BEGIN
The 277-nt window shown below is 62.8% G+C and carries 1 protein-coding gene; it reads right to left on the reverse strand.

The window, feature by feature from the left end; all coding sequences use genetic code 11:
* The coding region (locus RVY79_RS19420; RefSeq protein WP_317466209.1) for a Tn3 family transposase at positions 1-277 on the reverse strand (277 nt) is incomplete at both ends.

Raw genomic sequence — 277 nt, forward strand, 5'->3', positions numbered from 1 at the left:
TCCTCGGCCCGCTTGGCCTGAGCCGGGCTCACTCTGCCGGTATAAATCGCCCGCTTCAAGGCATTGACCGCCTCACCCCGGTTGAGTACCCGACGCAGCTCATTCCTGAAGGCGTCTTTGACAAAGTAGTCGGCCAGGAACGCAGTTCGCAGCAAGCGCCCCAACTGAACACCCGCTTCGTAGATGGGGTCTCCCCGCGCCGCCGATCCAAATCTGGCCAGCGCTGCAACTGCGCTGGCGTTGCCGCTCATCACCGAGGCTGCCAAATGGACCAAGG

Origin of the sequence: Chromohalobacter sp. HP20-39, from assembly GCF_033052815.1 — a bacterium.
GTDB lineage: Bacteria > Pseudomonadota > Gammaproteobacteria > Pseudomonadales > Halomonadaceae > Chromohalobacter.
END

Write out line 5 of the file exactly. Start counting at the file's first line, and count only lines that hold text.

TCCTCGGCCCGCTTGGCCTGAGCCGGGCTCACTCTGCCGGTATAAATCGCCCGCTTCAAGGCATTGACCGCCTCACCCCGGTTGAGTACCCGACGCAGCTCATTCCTGAAGGCGTCTTTGACAAAGTAGTCGGCCAGGAACGCAGTTCGCAGCAAGCGCCCCAACTGAACACCCGCTTCGTAGATGGGGTCTCCCCGCGCCGCCGATCCAAATCTGGCCAGCGCTGCAACTGCGCTGGCGTTGCCGCTCATCACCGAGGCTGCCAAATGGACCAAGG